The government has proposed to make COVID-19 tests, both rapid antigen and polymerase chain reaction tests, tax deductible for individuals where they are purchased for a work-related purpose. 

After the recent furore over the non-existent supply of COVID-19 rapid antigen tests (RATs) and the reduced availability of Polymerase Chain Reaction (PCR) tests at many testing sites, the government is hoping for some good press with the announcement that they will legislate to make both PCR tests and RATs tax-deductible where they are purchased for a work-related purpose.

According to the government, deductibility of tests will take effect from the beginning of the 2021-22 tax year (ie starting 1 July 2021) and will be ongoing. Individuals will also be able to deduct the cost of the test regardless of whether they are required to attend the workplace or has the option to work remotely.

The government has proposed to make RATs and PCRs tax deductible for individuals, and FBT exempt for businesses.

How individuals will benefit from this proposal depends on their individual tax rates. As a simple example, assuming that there are 249 working days in a year and that each RAT costs $20 if an employee was required to take a RAT every day that they work, the total cost over the year would be $4,980.

If that employee makes the minimum wage rate of $20.33 per hour and works 7.5 hours each day then their yearly before tax income would be $37,966. Based on that before tax income, the individual would usually have to pay around $3,755 in tax. If the deduction for the COVID-19 test was included, it reduces the tax paid to $2,809. A tax saving of $946 to the individual.

However, given that the initial outlay for the entire year was close to five thousand dollars, it certainly won’t have the same monetary effect as giving essential and hospitality workers free tests.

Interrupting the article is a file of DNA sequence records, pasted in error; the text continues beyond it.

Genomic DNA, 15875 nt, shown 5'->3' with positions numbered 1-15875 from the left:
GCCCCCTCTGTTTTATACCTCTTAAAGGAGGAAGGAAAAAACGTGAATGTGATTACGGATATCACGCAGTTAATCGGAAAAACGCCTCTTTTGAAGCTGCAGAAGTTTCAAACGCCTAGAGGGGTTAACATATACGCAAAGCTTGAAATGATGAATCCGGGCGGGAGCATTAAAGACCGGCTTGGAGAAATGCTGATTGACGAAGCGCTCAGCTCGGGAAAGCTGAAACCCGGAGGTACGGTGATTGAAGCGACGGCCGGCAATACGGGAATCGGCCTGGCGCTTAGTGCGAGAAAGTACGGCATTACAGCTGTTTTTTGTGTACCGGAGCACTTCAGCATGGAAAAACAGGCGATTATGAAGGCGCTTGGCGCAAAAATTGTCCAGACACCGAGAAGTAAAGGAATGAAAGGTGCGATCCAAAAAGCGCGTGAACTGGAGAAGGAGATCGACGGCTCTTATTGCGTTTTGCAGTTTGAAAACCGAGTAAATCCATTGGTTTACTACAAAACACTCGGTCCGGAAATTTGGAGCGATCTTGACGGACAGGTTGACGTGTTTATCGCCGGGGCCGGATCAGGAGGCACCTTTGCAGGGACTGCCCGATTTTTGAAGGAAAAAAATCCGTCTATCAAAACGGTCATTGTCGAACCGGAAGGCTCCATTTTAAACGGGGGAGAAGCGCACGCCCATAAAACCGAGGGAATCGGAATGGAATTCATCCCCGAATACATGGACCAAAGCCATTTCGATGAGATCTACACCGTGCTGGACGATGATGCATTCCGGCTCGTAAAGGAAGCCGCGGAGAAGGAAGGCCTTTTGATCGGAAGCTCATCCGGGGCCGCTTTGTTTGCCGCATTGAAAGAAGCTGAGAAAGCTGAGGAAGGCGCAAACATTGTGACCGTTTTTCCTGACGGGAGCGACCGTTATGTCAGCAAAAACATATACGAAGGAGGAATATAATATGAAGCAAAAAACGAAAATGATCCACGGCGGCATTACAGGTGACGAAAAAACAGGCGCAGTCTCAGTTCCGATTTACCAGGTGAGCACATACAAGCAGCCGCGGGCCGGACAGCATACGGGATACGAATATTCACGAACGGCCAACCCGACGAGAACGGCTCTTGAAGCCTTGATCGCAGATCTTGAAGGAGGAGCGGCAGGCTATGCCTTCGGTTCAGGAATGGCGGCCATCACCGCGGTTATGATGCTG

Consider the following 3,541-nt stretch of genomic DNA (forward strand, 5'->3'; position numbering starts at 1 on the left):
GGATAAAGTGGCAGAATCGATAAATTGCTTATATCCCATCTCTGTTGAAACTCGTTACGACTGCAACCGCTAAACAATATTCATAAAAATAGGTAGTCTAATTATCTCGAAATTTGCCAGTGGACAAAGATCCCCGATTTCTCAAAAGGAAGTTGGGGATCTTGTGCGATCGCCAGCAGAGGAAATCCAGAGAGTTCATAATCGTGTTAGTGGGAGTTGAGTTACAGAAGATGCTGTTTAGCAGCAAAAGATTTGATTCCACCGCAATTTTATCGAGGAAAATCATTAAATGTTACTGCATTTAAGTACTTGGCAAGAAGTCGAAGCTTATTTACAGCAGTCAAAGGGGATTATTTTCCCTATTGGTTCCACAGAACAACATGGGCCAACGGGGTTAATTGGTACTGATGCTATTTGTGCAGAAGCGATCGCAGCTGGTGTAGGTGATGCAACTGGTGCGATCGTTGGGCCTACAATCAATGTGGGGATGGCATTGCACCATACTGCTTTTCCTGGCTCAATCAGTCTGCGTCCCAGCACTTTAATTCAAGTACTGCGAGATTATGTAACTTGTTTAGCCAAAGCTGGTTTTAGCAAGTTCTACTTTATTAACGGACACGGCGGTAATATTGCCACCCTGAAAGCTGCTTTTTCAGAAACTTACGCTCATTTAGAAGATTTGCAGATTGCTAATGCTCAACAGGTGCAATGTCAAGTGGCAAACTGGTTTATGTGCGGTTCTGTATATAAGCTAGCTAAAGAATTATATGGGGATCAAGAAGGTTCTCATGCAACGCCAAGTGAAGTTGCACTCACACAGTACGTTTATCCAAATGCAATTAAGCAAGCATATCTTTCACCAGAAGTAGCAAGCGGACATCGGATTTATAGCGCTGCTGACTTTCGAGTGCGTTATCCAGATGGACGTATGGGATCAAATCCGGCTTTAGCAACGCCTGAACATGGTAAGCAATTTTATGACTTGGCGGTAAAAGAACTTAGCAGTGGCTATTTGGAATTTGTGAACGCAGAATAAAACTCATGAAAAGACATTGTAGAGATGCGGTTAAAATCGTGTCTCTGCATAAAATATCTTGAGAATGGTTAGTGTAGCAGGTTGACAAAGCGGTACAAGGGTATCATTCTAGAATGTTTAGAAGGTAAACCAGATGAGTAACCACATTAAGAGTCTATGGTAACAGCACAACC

For businesses that are able to obtain enough RATs for their workforce, the government has also proposed that COVID-19 tests provided by employers to employees will be exempt from FBT if they are used for work-related purposes.

This essentially means that the tests will be excluded from the definition of a fringe benefit and employers do not have to pay FBT on the costs of the tests given to employees in a work-related context.

With the Federal election fast creeping up, there are very few Parliamentary sitting sessions left where this proposal can be introduced and passed. A possible change in government may mean that this proposal remains just that, a proposal. There is uncertainty as to whether a Labor government would champion this measure, in particular, due to their election pledge of providing free RATs to all Australians through Medicare.

With all this in the background, the ATO has not provided any detailed advice or guidance on the practical aspects of this proposal.

It notes that as these measures are not yet law, in the interim, it is recommended that individuals and/or businesses that have incurred expenses for COVID-19 tests should keep a record of the expenses (ie receipts or other documentary evidence of purchase), should they be able to deduct it in the future.


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You may be interested in reading our other Covid-19 article on whether State/Territory COVID-19 grants assessable?